On Aug. 27, 1950, the 187th Airborne Infantry Regiment was reorganized and re-designated as the 187th Airborne Regimental Combat Team. In September 1950, elements of the 187th exploited the success of the Inchon landings, clearing the Kimpo Peninsula between the Han River and the Yellow Sea. In the months that followed, the unit defeated an enemy force of more than 3,000 soldiers, performed a textbook parachute assault and heavy drop at Sukchon-Sunchon, and defeated the Chinese in the Battle of Wonju. The Rakkasans again performed another record-breaking airborne operation into the Munsan-ni Valley, fighting battles at Inje, Kumwha, Wonton-ni and quelled prison-camp riots at Koje-do. The Rakkasans’ successes in Korea changed the face of airborne warfare and revitalized interest in the use of paratroopers.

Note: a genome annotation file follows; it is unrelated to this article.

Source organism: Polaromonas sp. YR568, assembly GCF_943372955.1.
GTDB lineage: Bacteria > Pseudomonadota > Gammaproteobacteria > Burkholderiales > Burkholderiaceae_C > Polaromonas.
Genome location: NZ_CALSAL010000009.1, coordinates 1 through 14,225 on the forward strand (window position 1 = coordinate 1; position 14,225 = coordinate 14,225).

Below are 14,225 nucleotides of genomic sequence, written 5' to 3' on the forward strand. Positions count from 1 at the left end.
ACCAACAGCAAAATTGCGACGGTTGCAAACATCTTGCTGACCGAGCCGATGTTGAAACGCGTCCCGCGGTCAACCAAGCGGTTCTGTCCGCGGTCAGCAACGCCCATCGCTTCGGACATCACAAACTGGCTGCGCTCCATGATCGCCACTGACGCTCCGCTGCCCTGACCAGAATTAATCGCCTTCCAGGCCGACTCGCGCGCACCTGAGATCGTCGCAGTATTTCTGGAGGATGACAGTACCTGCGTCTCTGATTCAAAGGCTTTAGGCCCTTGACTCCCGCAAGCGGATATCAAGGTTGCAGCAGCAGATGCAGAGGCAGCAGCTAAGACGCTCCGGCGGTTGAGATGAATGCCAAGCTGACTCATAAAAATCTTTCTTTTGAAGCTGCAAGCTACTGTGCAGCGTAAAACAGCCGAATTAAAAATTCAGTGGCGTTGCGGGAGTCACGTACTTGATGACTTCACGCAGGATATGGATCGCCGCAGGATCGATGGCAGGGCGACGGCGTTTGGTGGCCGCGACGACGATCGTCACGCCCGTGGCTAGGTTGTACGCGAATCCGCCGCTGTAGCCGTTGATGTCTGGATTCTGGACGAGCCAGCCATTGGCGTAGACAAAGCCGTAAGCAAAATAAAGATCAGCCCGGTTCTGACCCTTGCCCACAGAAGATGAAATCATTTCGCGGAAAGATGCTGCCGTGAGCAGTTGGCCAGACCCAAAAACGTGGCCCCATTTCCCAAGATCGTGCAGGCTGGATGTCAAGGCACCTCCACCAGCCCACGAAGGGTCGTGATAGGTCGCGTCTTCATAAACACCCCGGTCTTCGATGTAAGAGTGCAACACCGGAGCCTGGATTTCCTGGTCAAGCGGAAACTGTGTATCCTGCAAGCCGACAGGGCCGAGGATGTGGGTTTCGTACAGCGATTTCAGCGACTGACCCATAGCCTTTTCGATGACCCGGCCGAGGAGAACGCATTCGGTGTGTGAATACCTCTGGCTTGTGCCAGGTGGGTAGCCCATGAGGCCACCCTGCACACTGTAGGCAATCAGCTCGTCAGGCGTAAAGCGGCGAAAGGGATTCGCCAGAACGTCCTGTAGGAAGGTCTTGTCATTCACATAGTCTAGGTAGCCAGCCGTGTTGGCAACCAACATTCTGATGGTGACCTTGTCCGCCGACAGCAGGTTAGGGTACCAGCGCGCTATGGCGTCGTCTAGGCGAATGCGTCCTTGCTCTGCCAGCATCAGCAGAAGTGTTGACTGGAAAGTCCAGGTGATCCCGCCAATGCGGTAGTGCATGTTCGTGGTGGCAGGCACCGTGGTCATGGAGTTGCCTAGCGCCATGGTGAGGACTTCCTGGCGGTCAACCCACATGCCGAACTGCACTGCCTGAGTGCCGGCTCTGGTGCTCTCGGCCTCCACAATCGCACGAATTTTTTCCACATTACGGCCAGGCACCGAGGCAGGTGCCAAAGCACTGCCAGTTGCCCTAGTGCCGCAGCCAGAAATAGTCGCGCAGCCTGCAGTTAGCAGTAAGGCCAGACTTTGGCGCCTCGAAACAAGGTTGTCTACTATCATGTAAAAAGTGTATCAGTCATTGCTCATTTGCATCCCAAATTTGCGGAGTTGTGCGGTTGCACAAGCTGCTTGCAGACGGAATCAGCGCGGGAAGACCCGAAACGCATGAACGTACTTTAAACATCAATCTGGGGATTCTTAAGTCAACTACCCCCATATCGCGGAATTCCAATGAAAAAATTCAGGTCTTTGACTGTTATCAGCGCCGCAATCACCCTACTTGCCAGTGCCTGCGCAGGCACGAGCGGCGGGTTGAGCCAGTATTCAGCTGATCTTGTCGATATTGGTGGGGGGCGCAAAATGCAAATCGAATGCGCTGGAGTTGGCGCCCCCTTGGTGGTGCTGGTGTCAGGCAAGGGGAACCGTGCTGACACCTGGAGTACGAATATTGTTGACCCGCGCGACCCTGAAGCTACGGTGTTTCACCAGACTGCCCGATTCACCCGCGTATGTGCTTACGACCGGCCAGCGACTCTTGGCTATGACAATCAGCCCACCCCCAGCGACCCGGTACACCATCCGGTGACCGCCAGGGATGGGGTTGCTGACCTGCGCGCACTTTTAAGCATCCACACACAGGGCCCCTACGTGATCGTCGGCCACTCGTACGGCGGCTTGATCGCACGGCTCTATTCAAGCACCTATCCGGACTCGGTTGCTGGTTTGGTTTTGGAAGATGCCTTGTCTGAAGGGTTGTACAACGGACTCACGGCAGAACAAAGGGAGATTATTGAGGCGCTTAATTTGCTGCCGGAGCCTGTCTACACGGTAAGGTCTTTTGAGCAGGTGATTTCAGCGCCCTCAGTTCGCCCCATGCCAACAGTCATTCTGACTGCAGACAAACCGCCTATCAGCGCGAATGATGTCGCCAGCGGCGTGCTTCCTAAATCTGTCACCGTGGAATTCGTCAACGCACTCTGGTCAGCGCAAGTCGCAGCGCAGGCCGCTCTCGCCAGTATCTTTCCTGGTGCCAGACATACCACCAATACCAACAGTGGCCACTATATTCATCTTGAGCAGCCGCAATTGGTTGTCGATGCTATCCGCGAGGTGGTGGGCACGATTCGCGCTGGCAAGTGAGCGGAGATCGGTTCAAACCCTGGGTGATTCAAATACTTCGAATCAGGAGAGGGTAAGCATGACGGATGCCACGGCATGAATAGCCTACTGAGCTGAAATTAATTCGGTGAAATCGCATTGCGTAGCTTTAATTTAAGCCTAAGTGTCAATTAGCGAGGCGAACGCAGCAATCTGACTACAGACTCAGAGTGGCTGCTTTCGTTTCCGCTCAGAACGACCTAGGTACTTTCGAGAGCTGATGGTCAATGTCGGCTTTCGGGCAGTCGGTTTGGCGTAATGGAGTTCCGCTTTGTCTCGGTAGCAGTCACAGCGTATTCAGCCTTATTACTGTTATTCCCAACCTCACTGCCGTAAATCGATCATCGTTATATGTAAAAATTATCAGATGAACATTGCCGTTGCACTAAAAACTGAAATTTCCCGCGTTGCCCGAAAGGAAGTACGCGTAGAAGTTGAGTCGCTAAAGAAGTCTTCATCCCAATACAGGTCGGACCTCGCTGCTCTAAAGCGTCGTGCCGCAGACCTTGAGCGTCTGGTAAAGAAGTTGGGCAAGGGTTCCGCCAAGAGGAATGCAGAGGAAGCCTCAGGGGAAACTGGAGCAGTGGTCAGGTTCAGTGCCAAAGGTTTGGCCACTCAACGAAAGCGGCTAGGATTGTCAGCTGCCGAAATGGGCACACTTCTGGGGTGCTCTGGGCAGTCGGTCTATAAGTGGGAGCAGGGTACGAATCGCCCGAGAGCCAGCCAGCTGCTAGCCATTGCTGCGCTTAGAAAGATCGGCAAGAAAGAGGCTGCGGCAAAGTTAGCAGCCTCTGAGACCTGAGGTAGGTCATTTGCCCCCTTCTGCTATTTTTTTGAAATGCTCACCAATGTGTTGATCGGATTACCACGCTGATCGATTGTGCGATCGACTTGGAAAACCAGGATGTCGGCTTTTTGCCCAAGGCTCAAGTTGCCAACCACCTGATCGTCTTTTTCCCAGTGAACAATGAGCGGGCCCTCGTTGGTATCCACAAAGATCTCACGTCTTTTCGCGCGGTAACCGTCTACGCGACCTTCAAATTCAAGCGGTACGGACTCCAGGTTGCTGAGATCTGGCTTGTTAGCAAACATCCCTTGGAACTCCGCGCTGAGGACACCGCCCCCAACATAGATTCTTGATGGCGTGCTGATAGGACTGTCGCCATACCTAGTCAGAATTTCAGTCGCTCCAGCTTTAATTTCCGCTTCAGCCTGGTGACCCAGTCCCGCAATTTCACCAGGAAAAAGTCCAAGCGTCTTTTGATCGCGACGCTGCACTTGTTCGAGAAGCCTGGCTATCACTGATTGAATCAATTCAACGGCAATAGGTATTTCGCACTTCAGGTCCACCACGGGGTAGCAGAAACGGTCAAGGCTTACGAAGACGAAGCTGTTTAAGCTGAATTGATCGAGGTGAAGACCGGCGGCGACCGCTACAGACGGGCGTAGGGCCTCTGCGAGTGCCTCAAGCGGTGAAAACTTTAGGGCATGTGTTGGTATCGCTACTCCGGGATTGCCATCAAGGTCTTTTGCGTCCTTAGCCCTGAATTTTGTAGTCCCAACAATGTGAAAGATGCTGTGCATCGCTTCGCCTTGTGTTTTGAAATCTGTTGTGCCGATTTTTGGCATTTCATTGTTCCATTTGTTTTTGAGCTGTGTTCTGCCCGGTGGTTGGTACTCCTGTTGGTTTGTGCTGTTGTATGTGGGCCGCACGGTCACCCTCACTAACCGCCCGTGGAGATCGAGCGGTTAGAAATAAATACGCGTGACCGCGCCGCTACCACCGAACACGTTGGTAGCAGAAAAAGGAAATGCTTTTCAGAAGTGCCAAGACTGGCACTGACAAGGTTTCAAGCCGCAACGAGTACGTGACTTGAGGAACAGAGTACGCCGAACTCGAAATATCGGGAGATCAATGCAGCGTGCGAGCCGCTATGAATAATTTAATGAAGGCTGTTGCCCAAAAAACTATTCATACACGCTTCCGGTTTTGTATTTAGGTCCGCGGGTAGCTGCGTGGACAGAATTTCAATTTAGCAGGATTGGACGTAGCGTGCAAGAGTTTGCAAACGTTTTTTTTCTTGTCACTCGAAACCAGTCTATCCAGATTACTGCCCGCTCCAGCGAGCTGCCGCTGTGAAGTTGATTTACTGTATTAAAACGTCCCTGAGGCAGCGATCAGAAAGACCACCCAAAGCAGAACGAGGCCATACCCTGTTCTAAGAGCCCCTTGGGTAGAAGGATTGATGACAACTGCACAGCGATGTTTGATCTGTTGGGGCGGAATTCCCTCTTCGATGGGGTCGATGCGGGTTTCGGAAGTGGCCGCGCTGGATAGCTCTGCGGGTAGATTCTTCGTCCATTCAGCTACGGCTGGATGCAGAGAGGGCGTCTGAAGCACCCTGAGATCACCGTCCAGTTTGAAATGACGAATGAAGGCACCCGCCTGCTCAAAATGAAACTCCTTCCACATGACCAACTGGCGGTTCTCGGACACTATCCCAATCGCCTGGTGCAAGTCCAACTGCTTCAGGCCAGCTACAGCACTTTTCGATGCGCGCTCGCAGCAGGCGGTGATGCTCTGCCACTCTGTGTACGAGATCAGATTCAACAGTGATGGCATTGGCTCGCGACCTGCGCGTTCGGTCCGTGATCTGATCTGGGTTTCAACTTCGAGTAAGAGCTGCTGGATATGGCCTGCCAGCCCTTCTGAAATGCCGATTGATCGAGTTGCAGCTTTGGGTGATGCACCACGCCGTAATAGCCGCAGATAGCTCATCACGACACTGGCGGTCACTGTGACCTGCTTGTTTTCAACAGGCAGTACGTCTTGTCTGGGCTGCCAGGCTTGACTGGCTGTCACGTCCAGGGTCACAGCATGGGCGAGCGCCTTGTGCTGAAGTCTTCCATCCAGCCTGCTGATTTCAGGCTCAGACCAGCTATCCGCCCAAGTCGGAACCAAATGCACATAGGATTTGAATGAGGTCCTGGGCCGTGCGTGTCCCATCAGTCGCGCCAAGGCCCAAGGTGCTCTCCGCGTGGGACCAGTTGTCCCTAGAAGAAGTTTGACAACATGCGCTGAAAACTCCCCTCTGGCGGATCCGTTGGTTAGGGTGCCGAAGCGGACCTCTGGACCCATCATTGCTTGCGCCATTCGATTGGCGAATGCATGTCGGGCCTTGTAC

It also convinced the Pentagon to reactivate XVIII Airborne Corps at Fort Bragg, N.C.
On Dec. 13, 1967, 3rd Battalion, 187th Infantry Regiment, assigned to the 3rd Brigade of the 101st Airborne Division, reported for duty in the Republic of Vietnam. The Rakkasans were called upon to perform many hazardous operations against “hot spots” of enemy activity throughout every corps area in the Vietnam Theater and became known as the “nomad” unit. Though not the only battle of their service in Vietnam, it was the Rakkasans that defeated the first line Vietnamese army forces in the battle for Hamburger Hill, Don Ap Bia.